Coverage denials based on medical necessity are far more likely to arise from Medicare FFS rules than from MA plan policies
Coverage rules based on Medicare national and local determinations were the most likely source of claim denials in one Medicare Advantage plan.
When Medicare Advantage (MA) beneficiaries receive a coverage denial stemming from medical necessity criteria, Medicare fee-for-service rules are a more likely source compared with MA supplementary guidelines, according to a new study.
For a study (login required) published in the January issue of Health Affairs, researchers examined MA claims in Aetna’s database from 2014 through 2019. They found that 1.4% of services and 0.68% of total spending were denied, with rates rising over time (the study did not examine prior authorization requirements).
Among the denials, coverage rules in the traditional Medicare program (i.e., Medicare fee-for-service) accounted for 85% of denied services and 64% of denied spending, with Aetna MA rules accounting for the remainder.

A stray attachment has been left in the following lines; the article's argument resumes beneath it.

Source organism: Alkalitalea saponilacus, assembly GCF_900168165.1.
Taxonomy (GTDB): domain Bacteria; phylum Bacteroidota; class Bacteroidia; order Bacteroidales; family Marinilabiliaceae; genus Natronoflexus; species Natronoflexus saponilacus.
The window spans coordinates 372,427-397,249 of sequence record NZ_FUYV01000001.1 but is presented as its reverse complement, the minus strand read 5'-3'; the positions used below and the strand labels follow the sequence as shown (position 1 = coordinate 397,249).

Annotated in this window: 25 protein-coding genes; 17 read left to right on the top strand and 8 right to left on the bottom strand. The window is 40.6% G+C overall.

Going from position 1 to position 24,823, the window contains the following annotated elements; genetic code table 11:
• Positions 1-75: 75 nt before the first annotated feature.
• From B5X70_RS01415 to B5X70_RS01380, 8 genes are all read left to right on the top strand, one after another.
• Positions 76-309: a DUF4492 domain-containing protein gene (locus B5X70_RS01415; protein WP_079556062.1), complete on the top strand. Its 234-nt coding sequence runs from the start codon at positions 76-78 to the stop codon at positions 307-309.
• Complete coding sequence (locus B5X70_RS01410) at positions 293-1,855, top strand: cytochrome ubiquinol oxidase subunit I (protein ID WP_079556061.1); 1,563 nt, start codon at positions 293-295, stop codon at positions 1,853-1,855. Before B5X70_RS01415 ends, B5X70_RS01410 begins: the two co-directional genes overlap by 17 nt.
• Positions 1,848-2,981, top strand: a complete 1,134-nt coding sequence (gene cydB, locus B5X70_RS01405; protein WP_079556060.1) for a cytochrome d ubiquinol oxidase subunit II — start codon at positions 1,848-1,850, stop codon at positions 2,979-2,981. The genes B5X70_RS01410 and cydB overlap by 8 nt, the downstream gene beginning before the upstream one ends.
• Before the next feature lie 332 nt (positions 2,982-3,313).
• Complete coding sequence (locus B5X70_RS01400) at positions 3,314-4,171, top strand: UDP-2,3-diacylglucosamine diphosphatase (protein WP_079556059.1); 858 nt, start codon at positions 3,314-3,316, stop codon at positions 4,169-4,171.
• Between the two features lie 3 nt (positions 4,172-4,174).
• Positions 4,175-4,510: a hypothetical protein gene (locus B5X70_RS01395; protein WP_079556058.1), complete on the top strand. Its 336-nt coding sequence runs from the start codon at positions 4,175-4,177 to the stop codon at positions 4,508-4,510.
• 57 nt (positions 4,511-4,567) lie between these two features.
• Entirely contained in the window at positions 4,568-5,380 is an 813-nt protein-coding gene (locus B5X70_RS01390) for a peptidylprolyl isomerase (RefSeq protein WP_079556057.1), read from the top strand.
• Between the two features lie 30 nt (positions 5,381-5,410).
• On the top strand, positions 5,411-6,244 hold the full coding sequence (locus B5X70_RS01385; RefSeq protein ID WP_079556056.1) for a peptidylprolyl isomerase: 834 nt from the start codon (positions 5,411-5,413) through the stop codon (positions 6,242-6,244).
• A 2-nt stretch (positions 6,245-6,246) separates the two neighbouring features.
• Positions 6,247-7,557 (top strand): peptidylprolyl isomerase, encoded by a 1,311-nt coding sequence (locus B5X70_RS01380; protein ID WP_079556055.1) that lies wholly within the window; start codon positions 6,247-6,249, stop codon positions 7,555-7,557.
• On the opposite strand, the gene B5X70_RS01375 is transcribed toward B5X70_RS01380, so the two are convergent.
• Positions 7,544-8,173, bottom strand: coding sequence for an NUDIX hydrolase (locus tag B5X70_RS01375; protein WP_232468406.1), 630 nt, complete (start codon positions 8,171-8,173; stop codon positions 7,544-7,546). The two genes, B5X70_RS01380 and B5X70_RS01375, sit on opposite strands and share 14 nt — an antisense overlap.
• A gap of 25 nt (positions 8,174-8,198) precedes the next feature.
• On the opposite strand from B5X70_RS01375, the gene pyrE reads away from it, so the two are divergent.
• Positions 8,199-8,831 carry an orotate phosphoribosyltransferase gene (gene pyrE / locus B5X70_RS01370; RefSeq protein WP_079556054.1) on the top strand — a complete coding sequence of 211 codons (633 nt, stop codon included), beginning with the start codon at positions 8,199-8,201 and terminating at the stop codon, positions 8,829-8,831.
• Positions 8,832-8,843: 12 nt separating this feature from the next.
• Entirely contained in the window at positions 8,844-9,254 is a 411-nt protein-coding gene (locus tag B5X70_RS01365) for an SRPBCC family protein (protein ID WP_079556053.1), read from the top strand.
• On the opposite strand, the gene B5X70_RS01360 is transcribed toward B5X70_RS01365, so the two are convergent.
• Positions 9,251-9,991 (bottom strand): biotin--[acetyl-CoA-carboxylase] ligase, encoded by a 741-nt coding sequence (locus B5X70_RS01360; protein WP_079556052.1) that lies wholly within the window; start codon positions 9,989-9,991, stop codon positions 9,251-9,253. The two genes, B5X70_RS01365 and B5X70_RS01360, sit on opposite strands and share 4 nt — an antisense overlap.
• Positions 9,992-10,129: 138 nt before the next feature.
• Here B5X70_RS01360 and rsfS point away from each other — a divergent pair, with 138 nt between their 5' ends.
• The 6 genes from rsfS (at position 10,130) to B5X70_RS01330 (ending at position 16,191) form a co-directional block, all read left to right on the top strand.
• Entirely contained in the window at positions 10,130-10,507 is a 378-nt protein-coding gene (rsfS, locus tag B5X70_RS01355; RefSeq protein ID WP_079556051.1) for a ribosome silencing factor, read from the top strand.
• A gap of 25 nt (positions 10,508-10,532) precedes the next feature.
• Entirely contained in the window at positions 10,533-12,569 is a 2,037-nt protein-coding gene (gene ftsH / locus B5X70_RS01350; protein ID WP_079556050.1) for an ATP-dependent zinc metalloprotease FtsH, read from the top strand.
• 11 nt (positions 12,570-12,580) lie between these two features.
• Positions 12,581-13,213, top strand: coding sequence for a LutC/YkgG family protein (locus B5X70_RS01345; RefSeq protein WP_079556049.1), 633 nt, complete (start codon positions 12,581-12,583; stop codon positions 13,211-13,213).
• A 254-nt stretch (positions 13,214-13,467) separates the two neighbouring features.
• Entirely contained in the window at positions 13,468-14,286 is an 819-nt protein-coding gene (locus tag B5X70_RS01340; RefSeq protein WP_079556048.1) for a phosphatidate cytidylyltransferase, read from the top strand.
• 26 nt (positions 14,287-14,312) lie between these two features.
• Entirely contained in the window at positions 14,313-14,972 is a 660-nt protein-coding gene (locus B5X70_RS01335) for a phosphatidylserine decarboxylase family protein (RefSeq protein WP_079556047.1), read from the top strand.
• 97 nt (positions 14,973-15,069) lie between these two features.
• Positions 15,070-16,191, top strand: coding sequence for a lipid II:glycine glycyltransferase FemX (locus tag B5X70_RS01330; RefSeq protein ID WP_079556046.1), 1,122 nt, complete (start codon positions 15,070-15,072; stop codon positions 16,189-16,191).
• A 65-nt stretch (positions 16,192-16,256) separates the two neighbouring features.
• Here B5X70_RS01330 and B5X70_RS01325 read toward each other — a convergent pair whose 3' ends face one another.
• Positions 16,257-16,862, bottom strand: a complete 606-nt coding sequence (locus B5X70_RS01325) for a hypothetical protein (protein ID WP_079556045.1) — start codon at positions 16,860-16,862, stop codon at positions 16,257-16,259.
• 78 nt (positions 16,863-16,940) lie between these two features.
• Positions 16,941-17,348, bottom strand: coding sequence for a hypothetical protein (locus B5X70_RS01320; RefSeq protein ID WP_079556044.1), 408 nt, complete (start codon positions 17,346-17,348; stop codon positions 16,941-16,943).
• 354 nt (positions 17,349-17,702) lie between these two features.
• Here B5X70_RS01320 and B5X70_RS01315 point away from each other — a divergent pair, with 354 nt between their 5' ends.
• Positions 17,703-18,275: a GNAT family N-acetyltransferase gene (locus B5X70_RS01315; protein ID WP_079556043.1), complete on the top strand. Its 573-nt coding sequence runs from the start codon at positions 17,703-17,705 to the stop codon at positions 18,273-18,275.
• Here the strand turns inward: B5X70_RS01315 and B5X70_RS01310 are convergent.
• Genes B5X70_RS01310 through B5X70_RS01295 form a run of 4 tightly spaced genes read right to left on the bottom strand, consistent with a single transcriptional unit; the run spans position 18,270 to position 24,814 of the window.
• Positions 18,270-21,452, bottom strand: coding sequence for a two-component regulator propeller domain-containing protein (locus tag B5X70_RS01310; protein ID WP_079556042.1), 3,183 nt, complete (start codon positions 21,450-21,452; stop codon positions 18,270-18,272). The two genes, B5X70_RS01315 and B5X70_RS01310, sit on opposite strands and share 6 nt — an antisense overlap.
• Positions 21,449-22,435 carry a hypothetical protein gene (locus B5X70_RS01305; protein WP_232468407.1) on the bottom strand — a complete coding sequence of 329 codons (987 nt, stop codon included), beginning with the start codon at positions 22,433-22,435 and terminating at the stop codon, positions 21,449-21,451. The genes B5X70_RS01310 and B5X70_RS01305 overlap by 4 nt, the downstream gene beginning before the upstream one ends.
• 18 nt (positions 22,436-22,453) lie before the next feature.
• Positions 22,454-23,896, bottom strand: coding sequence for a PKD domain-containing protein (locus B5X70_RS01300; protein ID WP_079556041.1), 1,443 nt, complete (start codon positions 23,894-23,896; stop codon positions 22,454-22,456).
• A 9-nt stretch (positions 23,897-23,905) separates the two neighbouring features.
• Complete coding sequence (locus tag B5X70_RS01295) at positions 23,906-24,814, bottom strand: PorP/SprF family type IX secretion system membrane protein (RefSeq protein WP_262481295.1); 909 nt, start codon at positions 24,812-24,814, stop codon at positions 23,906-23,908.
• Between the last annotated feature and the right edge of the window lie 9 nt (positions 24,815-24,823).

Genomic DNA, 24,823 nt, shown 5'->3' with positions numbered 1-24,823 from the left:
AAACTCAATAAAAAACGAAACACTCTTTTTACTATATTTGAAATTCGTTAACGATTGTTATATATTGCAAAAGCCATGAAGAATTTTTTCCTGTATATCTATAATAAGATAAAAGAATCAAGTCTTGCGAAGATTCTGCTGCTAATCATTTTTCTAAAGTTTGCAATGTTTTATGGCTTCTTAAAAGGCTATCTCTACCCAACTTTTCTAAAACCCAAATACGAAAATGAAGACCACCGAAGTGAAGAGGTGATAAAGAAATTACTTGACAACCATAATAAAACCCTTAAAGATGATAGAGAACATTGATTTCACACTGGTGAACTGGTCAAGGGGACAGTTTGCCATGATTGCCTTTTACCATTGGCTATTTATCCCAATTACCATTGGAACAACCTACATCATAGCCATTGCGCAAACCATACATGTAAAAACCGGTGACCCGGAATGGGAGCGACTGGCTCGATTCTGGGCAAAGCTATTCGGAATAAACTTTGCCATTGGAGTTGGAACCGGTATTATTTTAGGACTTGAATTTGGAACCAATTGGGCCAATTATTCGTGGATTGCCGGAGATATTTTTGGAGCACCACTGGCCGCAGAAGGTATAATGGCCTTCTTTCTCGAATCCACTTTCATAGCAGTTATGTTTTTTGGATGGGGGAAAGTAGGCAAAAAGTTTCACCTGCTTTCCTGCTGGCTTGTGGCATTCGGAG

The researchers found significant variation in denials rates based on service type and provider type, with lab services — especially in Medicare fee-for-service — and hospital outpatient providers being affected the most.
Laboratory claims “tend to be denied because they lack appropriate diagnosis codes,” the researchers wrote. “Medicare has instituted extensive diagnostic coding requirements for laboratory services; the most recent Medicare manual on laboratory diagnostic coding is more than 2,000 pages long. In contrast, MA insurer restrictions tended to affect rarer, higher-price services including chemotherapy.”
Among MA-based denials, the most common reasons were for services classified as experimental or investigational (61%) or as lacking proven efficacy (20%).
Of note, the researchers found 5,058 unique procedure codes in the denied claims. The most frequent was for glycosylated hemoglobin (A1C) testing, which was seen in 9% of denials.
The researchers reported that Aetna had 995 clinical policy bulletins in which it described coverage rules, while Medicare had 348 national coverage determinations (issued by CMS administrative staff) and 1,007 local coverage determinations (issued by Medicare administrative contractors for their specific jurisdictions).
One caveat to the findings, the researchers noted, was that even though a denial may have been attributed to Medicare FFS coverage rules, Aetna theoretically could be enforcing those rules more stringently than would be seen in traditional Medicare.